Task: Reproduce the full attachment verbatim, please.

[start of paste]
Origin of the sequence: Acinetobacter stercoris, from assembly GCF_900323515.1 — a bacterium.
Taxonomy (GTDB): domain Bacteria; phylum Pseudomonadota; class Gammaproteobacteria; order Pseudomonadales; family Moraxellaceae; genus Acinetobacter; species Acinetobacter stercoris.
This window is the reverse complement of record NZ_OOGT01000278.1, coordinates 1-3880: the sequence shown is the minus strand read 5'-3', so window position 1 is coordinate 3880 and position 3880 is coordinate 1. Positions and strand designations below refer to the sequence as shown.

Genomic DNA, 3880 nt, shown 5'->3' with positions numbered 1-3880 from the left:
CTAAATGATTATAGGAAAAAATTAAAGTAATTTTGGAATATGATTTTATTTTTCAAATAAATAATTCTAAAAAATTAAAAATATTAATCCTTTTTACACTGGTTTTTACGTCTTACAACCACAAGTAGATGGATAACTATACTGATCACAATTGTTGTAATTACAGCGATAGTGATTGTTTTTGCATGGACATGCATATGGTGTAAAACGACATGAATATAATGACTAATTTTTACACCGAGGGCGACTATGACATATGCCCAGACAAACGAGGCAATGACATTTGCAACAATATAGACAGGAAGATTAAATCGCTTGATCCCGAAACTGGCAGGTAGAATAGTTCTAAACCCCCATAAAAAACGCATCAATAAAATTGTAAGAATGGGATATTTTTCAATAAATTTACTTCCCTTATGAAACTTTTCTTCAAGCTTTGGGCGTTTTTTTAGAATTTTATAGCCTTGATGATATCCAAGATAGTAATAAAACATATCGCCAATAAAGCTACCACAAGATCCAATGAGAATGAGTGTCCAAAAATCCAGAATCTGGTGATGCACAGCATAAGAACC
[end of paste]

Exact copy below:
Origin of the sequence: Acinetobacter stercoris, from assembly GCF_900323515.1 — a bacterium.
Taxonomy (GTDB): domain Bacteria; phylum Pseudomonadota; class Gammaproteobacteria; order Pseudomonadales; family Moraxellaceae; genus Acinetobacter; species Acinetobacter stercoris.
This window is the reverse complement of record NZ_OOGT01000278.1, coordinates 1-3880: the sequence shown is the minus strand read 5'-3', so window position 1 is coordinate 3880 and position 3880 is coordinate 1. Positions and strand designations below refer to the sequence as shown.

Genomic DNA, 3880 nt, shown 5'->3' with positions numbered 1-3880 from the left:
CTAAATGATTATAGGAAAAAATTAAAGTAATTTTGGAATATGATTTTATTTTTCAAATAAATAATTCTAAAAAATTAAAAATATTAATCCTTTTTACACTGGTTTTTACGTCTTACAACCACAAGTAGATGGATAACTATACTGATCACAATTGTTGTAATTACAGCGATAGTGATTGTTTTTGCATGGACATGCATATGGTGTAAAACGACATGAATATAATGACTAATTTTTACACCGAGGGCGACTATGACATATGCCCAGACAAACGAGGCAATGACATTTGCAACAATATAGACAGGAAGATTAAATCGCTTGATCCCGAAACTGGCAGGTAGAATAGTTCTAAACCCCCATAAAAAACGCATCAATAAAATTGTAAGAATGGGATATTTTTCAATAAATTTACTTCCCTTATGAAACTTTTCTTCAAGCTTTGGGCGTTTTTTTAGAATTTTATAGCCTTGATGATATCCAAGATAGTAATAAAACATATCGCCAATAAAGCTACCACAAGATCCAATGAGAATGAGTGTCCAAAAATCCAGAATCTGGTGATGCACAGCATAAGAACC